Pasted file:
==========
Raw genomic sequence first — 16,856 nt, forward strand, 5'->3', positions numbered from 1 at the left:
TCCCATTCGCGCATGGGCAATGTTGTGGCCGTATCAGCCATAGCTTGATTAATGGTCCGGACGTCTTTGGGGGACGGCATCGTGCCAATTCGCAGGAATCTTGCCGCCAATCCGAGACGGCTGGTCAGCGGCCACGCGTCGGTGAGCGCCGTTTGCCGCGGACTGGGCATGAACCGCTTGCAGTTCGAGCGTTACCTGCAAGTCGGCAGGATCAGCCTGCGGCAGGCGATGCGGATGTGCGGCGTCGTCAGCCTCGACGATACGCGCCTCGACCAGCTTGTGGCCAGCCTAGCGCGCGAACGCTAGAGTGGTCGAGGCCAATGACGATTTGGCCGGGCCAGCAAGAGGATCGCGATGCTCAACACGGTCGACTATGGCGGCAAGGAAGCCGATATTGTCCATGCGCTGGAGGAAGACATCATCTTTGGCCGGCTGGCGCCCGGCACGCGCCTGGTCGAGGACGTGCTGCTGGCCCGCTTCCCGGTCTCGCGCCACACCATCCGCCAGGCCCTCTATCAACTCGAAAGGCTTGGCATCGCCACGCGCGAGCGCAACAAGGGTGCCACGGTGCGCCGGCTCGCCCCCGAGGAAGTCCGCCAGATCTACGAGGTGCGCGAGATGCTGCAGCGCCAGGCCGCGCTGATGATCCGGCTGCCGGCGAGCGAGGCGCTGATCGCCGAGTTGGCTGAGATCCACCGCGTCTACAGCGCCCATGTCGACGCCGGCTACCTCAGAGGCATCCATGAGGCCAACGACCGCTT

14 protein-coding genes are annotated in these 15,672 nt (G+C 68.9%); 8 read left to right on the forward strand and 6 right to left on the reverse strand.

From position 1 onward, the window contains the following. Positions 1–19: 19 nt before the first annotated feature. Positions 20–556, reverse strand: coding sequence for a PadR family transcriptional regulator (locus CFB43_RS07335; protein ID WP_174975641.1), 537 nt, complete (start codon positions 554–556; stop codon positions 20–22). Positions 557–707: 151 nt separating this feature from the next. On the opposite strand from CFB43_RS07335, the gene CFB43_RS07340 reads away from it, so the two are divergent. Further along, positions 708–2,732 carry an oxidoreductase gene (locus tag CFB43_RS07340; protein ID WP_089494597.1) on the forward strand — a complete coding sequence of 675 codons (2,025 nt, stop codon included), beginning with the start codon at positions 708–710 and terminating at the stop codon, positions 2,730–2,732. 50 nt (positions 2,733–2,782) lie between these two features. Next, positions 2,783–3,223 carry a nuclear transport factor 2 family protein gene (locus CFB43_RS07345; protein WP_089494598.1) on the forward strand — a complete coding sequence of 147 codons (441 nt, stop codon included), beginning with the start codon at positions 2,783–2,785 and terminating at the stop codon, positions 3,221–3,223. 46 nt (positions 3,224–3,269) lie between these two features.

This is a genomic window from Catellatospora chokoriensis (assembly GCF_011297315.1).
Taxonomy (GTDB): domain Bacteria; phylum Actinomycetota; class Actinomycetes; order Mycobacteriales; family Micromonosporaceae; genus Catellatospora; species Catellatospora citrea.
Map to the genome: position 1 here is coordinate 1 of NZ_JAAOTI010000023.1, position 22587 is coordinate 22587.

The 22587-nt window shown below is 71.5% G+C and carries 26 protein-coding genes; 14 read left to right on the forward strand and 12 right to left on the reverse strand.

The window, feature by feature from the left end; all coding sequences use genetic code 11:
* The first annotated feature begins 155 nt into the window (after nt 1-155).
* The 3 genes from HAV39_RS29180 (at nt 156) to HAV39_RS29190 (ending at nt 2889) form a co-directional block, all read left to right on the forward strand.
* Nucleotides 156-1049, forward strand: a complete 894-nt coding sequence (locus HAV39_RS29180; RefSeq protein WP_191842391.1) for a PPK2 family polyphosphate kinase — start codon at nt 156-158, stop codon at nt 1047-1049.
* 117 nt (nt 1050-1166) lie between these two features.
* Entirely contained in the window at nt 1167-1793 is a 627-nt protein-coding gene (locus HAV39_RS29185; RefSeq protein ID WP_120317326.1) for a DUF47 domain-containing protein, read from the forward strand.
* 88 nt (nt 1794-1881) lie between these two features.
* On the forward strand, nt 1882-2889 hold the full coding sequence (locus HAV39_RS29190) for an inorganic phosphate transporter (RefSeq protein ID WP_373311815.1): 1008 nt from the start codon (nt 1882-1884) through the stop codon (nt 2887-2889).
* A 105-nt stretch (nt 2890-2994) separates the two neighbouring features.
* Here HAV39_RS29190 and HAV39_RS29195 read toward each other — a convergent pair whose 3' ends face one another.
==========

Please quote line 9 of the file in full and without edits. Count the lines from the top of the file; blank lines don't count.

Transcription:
The window, feature by feature from the left end; all coding sequences use genetic code 11: